Small boats people smugglers are 'like terrorists' says Keir Starmer

Small boats people smugglers should be treated ‘like terrorists’ says Keir Starmer as he unveils Labour’s migration plans

  • Read more: 23,000 migrants have crossed the English Channel so far this year 

Keir Starmer has said small boats people smugglers should be treated ‘like terrorists’ as he unveils Labour’s new migration plans. 

The Labour leader promised he will deal with ‘the evil criminal gangs making a mockery of us all’ if he were to win the election next year.

‘We rightly talk about the importance of climate change, terrorism and hostile foreign powers when it comes to our national security,’ he told The Sun.

‘But we now need to put dealing with the threat of people smugglers on the same footing.’

He also said that he wants to set up a new Cross-Border Police force which has powers to swoop on people smugglers in whichever European country they operate.

The Labour leader promised he will deal with ‘the evil criminal gangs making a mockery of us all’

In addition, Starmer said he would change the law so that people smugglers can be detained on the same basis as terror suspects. 

Deepening intelligence ties with Europe as part of a new post-Brexit security pact and strengthening powers to restrict the movement of those suspected of organised immigration crime would also form part of the plan.

The Labour leader added: ‘The first job of any government is national security – protecting the British people from threats that come from here and overseas.

READ MORE: Labour is ready to open the door to the EU’s asylum seekers in exchange for a new borders deal with Brussels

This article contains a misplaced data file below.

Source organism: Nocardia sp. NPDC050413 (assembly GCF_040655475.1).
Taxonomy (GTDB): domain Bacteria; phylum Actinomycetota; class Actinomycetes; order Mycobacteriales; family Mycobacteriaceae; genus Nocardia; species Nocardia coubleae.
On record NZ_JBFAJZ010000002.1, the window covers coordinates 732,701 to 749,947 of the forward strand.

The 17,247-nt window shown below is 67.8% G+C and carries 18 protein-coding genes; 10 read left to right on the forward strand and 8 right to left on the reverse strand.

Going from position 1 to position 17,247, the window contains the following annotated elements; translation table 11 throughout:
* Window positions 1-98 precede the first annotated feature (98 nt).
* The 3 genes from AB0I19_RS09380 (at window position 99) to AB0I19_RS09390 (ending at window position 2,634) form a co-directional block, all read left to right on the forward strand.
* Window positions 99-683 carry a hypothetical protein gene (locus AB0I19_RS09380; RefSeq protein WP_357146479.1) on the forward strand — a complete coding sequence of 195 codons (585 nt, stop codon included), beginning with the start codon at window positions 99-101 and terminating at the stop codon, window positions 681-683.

‘The Government’s failure to tackle the criminal smuggling gangs orchestrating boat crossings is now so profound that I believe it needs to be considered on a par with the other three big security threats we face: climate change, hostile foreign powers and terrorism.’

As part of its plans, Labour says it would work to reach a new agreement to share real-time intelligence with the EU similar to the Schengen Information System II, a database of terror suspects and immigration offenders which the UK had automatic access to before Brexit.

The plan is intended to deter Channel crossings by sending some asylum seekers arriving in Britain to the nation or another ‘safe third country’, but critics have branded it unworkable.

Sir Keir is now seeking to emphasise his credentials as former director of public prosecutions during a visit to The Hague with shadow home secretary Yvette Cooper this week.

Taking a hard-line stance on immigration crime will be seen as important to convince swing voters that Labour can be trusted to stem the number of Channel crossings, which has passed 23,000 in 2023, in the run-up to a general election expected next year.

A new gangway ramp is moved into position by a crane on one of the entrances to the Bibby Stockholm immigration barge

This was emphasised when he said: ‘These criminal smuggling gangs are growing fat on the Government’s failures, while the Tories ramp up empty rhetoric around illegal immigration for cheap headlines.’

Sir Keir’s meeting with Europol officials at The Hague comes ahead of a trip to Montreal, Canada, for a summit of ‘progressive’ politicians.

Reports suggest he is also set to be hosted by French president Emmanuel Macron in Paris next week.

The Labour leader has met several European leaders during his tenure, including German chancellor Olaf Scholz, Ukrainian president Volodymyr Zelensky and then-Irish premier Micheal Martin.

He could also be eyeing a meeting in the White House with US president Joe Biden in the coming months, whose ‘Bidenomics’ and landmark green subsidy push has attracted admiration from the Opposition.

A Tory spokesman said Sir Keir was ‘opening the door to voluntarily taking even more illegal migrants from the EU’.

‘Sir Keir belongs to the same failed politics that won’t take the necessary long-term decisions to tackle this issue. He clearly doesn’t care about illegal immigration and is trying to take the easy way out. Fundamentally his ideas would do nothing but weaken our tough measures,’ he said.

The provisional total of Channel crossings for the year so far is still lower than this time last year, when around 27,000 had already been recorded.

But more than 3,000 have crossed since the start of September, compared to around 2,600 for the first 10 days of the same month in 2022.

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